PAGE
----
Drug charges of all stripes are likely to frighten the person who is facing them, but charges at the federal level seem to be at a higher caliber. When the federal government is after you, you might want to talk to a lawyer. That’s because the penalties for federal crimes are often more severe than state charges.
Federal drug charges are nearly always charged as felonies, and as you already know, felonies can destroy your life. If a felony goes on your record, it stays there forever. It will affect your chances for employment; it can impact where you can live; a felony can cause you to lose some of your rights.
It’s important you know what you’re facing if convicted of a federal drug crime so you can make informed decisions about your case. You need to know all of your options, as well.
What types of drug crimes could you be charged with? There are several different types of drug charges you could face, and the type of crime you get charged with depends on the circumstances of your case.
For instance, if you are manufacturing and transporting drugs across state lines, you are likely to face more serious charges than if you are manufacturing drugs for your own personal use.
Here are some types of federal drug crimes:
The penalties for committing a federal drug crime are decided based on the quantity you’re allegedly in possession of, the type of drug, and whether this is a first offense or not. For instance, if you’re in possession of 100 grams of heroin, you could receive a prison term of not less than five years. That term could be increased to ten years if it’s a second offense.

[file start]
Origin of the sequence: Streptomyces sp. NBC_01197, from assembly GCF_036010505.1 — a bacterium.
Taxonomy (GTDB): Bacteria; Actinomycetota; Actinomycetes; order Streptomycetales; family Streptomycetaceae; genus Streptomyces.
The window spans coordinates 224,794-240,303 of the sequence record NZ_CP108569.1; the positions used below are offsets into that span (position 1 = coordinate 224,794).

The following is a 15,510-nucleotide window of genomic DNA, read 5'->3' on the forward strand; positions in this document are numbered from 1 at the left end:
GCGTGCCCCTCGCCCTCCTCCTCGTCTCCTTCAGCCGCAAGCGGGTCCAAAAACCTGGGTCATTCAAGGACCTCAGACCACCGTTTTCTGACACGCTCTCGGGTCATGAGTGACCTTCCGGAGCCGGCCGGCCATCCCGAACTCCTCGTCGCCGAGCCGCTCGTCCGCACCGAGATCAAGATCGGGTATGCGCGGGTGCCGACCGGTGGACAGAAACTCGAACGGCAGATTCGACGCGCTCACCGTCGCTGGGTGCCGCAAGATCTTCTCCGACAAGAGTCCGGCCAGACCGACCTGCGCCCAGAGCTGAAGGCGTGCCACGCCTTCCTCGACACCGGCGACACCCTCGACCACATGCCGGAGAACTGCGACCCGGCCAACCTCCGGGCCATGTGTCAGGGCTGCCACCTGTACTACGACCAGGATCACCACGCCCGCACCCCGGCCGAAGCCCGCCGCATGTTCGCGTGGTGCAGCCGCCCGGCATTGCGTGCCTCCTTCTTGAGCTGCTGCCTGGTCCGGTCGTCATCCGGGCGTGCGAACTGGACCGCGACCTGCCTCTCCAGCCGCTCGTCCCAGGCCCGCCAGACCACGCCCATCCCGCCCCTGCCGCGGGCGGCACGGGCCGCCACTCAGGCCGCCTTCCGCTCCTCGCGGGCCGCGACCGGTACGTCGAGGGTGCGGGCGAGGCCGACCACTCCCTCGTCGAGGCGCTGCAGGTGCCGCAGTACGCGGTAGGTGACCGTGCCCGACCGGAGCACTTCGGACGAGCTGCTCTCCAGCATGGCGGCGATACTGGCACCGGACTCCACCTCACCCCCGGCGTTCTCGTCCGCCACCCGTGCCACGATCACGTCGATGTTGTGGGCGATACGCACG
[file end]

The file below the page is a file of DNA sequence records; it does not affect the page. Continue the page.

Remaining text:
If you’re in possession of 500 grams of powder cocaine, you could receive a five-year term in prison or longer. That term could be lengthened to ten years or more in prison if you’re in possession of five kilograms.
As you can see, the penalties range, but they are usually serious. A lawyer might be able to help you avoid the above-described penalties by aiding you in your efforts to beat a federal drug charge.
Defenses against drug crime conviction do exist. Your lawyer can look into your case to see what defenses are available, and then they can help you fight for your future and your freedom.
Some common defenses include: